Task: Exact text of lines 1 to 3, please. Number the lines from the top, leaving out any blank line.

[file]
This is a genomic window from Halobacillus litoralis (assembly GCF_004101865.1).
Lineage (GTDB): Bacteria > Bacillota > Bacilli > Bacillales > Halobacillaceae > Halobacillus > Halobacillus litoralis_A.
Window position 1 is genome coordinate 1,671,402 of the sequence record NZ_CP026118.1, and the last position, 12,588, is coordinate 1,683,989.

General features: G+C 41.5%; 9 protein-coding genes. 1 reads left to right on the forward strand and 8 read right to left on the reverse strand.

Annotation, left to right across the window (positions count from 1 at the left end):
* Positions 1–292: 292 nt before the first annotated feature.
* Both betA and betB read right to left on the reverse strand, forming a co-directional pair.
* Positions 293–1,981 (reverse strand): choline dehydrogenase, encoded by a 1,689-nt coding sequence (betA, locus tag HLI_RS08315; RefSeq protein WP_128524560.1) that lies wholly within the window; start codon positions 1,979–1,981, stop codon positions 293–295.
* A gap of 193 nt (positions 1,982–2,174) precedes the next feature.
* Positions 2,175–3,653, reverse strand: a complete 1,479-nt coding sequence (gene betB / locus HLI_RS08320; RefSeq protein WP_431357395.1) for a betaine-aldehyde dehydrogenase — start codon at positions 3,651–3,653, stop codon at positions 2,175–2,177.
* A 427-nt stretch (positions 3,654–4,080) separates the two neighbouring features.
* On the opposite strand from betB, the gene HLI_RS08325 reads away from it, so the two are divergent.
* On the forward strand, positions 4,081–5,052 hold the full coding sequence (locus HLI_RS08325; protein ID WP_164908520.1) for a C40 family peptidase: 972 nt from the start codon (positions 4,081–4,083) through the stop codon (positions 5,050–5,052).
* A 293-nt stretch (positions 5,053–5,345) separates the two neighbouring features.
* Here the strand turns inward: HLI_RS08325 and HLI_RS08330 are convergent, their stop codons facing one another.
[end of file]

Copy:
This is a genomic window from Halobacillus litoralis (assembly GCF_004101865.1).
Lineage (GTDB): Bacteria > Bacillota > Bacilli > Bacillales > Halobacillaceae > Halobacillus > Halobacillus litoralis_A.
Window position 1 is genome coordinate 1,671,402 of the sequence record NZ_CP026118.1, and the last position, 12,588, is coordinate 1,683,989.